I love to bake, and Christmas is the perfect excuse for me to go crazy. The Christmas cakes are baked and soaking and the Christmas cookie production is well under way. I love to make baking a social occasion, and baking with friends is an important part of holiday preparation. For this post I want to focus on a little “off schedule” baking that I’ve just done. My youngest daughter, Christine, is living in Milan now. I’ve had two opportunities to send her some baking recently. My eldest daughter, Devon, went to Italy for a competition, and she took some goodies with her. Christine’s friend, Sione, is going for a visit, so of course I’m sending things with him. The problem I’ve had is that all my baking isn’t ready yet, Devon left from Montreal last week, and Sione is leaving from Toronto later this week. To make sure that Christine gets her treats, I had to bake some extra cookies, pack them and get them to the other side of the county in a hurry. Simple, right? Oh don’t I wish!
I want to share a cookie recipe that is not part of my usual Christmas repertoire, but I think it is so delicious that I baked a couple of batches (actually 4 but who’s counting?). This is the Chewy Chocolate Gingerbread Cookie from Martha Stewart. In fact it is the cookie on the cover of her Cookie Cookbook. It’s the reason I bought the book. (Of course I have since learned that you can get it online, but in my defence I didn’t know about the recipe before I perused the book.) I’m going out on a limb to say that I think this is one of the tastiest cookies I have ever eaten.
Chewy Chocolate Gingerbread Cookies
- 7 ounces best-quality semi-sweet chocolate
- 1 1/2 cups plus 1 tablespoon all-purpose flour
- 1 1/4 teaspoons ground ginger
- 1 teaspoon ground cinnamon
- 1/4 teaspoon ground cloves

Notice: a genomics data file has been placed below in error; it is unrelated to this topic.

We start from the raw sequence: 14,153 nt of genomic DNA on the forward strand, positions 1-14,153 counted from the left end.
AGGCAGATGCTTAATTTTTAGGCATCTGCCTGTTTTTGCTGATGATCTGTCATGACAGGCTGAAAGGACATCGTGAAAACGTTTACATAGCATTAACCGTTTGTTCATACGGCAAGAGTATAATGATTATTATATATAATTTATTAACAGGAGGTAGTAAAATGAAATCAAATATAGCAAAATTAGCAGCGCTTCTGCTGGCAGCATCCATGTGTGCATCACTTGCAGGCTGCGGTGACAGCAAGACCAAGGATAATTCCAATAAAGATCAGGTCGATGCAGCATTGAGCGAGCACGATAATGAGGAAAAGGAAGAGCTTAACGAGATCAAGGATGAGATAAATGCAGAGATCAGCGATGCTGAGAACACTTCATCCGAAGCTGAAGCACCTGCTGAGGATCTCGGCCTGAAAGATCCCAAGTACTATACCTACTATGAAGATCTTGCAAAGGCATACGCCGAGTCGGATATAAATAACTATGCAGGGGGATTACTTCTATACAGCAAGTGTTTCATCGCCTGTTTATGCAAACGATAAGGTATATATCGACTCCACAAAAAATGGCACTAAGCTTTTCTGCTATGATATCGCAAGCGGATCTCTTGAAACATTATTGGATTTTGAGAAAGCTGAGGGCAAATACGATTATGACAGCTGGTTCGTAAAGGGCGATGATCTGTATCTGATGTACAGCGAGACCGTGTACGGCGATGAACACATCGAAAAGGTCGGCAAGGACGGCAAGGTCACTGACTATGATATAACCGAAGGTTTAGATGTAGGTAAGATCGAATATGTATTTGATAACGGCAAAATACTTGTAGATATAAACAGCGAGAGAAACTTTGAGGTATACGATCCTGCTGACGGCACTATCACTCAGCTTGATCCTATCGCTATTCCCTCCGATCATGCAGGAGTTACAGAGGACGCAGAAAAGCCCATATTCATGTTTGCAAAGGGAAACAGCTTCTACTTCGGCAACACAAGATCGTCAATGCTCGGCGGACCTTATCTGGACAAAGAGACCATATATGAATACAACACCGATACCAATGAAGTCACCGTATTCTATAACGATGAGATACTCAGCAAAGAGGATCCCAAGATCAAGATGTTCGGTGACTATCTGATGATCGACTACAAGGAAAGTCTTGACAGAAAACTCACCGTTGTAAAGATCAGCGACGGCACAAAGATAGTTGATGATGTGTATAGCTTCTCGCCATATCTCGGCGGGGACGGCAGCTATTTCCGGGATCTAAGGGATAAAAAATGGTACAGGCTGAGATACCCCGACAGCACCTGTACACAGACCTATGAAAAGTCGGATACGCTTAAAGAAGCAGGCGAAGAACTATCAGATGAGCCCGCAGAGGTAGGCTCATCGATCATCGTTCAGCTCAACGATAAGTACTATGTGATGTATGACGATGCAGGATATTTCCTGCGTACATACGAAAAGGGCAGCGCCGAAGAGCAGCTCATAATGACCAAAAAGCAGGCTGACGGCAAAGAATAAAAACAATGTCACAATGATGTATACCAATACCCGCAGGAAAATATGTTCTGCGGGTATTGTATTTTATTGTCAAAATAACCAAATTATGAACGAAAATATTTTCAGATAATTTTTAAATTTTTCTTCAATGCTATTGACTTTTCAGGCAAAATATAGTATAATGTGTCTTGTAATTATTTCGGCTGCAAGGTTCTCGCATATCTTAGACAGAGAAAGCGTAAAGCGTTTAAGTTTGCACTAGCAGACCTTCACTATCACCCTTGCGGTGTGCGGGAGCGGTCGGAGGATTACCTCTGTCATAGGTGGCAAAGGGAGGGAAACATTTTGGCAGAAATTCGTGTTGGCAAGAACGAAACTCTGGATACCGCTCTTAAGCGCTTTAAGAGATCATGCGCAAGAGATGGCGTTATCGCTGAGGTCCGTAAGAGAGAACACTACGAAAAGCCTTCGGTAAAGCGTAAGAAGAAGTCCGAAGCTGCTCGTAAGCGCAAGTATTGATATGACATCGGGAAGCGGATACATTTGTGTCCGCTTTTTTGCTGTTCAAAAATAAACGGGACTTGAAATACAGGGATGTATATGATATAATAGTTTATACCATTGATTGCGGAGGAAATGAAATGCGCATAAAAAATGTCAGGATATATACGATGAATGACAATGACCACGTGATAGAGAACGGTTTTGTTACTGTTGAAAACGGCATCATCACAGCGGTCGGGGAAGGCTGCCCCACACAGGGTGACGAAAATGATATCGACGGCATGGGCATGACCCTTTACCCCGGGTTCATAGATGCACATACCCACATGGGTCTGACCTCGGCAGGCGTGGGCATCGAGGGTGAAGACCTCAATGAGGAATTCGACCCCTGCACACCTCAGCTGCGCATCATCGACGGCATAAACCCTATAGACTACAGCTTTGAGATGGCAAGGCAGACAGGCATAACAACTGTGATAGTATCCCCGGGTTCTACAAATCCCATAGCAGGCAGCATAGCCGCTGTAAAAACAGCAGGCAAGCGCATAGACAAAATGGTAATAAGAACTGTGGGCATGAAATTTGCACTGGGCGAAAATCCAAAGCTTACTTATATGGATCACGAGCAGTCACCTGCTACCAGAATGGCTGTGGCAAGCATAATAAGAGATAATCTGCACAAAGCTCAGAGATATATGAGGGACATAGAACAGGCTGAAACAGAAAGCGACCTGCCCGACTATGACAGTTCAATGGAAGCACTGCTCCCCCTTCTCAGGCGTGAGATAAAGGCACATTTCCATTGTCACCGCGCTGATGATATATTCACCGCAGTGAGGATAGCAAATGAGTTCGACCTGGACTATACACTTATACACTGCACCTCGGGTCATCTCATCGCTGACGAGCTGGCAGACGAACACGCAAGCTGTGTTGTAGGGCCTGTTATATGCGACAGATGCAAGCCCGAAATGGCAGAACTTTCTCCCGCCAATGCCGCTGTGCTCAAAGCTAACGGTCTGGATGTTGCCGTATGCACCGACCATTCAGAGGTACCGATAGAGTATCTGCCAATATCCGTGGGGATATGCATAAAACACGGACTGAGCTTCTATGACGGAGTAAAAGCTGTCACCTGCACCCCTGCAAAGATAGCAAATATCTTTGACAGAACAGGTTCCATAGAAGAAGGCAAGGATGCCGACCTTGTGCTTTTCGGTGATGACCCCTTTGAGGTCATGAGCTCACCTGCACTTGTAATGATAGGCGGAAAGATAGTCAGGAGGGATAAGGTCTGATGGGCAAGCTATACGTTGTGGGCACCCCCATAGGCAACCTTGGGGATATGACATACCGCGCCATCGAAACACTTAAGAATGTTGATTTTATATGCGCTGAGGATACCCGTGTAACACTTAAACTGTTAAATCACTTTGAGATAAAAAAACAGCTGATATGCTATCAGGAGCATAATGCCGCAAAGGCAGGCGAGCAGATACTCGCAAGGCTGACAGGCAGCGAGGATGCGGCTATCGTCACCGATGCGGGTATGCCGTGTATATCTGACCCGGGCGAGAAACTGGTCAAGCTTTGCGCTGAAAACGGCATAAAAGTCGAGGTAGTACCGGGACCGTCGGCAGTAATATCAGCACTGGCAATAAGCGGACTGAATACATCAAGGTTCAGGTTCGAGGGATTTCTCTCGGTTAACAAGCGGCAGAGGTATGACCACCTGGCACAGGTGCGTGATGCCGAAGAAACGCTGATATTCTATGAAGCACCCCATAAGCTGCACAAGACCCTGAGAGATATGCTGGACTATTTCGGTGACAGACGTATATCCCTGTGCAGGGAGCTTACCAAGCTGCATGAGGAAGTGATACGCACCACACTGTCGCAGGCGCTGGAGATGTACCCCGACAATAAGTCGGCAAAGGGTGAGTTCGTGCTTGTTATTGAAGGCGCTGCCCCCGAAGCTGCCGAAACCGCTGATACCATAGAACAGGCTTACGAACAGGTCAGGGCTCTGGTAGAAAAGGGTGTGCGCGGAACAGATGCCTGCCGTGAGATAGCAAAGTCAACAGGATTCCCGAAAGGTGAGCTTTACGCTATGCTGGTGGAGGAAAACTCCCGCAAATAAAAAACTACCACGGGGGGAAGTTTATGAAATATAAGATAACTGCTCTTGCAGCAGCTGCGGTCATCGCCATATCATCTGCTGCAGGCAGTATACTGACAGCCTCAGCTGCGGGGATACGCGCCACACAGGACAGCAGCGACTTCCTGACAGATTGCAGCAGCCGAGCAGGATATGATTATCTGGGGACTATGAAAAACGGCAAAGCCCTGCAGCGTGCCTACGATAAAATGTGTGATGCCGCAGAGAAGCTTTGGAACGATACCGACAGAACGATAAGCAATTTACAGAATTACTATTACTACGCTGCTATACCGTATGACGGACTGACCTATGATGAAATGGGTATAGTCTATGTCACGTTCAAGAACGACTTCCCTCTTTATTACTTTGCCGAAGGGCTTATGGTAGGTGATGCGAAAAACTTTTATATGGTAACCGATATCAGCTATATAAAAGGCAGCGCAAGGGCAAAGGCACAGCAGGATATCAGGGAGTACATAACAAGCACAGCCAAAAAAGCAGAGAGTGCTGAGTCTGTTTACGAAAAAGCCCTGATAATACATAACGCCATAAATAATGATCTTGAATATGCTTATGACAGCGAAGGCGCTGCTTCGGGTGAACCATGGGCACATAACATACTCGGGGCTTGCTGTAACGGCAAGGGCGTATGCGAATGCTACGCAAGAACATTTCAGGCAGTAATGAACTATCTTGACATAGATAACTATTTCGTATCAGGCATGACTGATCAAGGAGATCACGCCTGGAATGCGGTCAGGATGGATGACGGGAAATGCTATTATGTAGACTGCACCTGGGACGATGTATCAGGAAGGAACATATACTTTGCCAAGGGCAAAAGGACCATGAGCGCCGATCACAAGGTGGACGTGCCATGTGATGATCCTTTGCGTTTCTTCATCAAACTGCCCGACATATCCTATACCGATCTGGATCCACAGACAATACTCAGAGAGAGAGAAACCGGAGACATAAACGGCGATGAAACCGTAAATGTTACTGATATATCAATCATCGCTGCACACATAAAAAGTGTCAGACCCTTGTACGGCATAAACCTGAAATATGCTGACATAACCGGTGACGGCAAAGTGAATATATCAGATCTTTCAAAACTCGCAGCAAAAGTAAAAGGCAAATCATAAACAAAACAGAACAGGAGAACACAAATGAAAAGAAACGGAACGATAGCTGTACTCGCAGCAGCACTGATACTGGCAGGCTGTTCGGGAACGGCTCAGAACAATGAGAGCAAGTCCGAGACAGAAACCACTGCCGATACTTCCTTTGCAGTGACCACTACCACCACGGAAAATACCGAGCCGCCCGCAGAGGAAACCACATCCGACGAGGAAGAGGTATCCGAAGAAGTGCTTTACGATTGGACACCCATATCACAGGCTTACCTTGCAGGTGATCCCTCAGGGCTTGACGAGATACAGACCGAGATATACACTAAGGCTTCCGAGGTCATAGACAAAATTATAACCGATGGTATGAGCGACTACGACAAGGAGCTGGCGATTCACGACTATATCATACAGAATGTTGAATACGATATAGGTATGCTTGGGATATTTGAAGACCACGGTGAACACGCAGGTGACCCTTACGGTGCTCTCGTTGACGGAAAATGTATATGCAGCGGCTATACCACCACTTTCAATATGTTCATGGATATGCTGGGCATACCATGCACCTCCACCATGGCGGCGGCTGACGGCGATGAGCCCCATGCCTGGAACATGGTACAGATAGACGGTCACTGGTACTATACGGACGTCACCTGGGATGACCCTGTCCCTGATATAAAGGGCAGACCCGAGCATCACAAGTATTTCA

- 1/4 teaspoon ground nutmeg
- 1 tablespoon unsweetened Dutch-process cocoa powder
- 8 tablespoons (1 stick) unsalted butter
- 1 tablespoon freshly grated ginger
- 1/2 cup dark-brown sugar, packed
- 1/2 cup unsulfured molasses
- 1 teaspoon baking soda
- 1/2 cup granulated sugar
- Line two baking sheets with parchment. Chop chocolate into 1/4-inch chunks; set aside. In a medium bowl, sift together flour, ground ginger, cinnamon, cloves, nutmeg, and cocoa.
- In the bowl of an electric mixer, fitted with the paddle attachment, beat butter and grated ginger until whitened, about 4 minutes. Add brown sugar; beat until combined. Add molasses; beat until combined.
- In a small bowl, dissolve baking soda in 1 1/2 teaspoons boiling water. Beat half of flour mixture into butter mixture. Beat in baking-soda mixture, then remaining half of flour mixture. Mix in chocolate; turn out onto a piece of plastic wrap. Pat dough out to about 1 inch thick; seal with wrap; refrigerate until firm, 2 hours or more.
- Heat oven to 325 degrees. Roll dough into 1 1/2- inch balls; place 2 inches apart on baking sheets. Refrigerate 20 minutes. Roll in granulated sugar. Bake until the surfaces crack slightly, 10 to 12 minutes. Let cool 5 minutes; transfer to a wire rack to cool completely.
I made my cookies a bit smaller than the recipe suggested, and rolled them in sugar before they went into the fridge for the second chilling. Here are a few shots of the baking process.
I like to think that I’m getting pretty good at packing cookies for shipping. I believe the trick is to pack them snugly so that there is no movement when you shake the loaded container. I use cupcake baking papers to nest the cookies and wedge any remaining gaps with shredded paper. Here you can see the first layer of cookies packed, and then the second layer with the plastic wrap holding everything in place – before the lid is even put on. When you pack a container this full, it should then be packed in a bigger box with packing material to cushion against impact. The other thing necessary is a willingness of the recipient to eat broken cookies if things don’t go well. That isn’t usually a problem. This is not a quick process so be sure to allow yourself enough time to do a good job. If you’ve already spent hours baking it is worth it.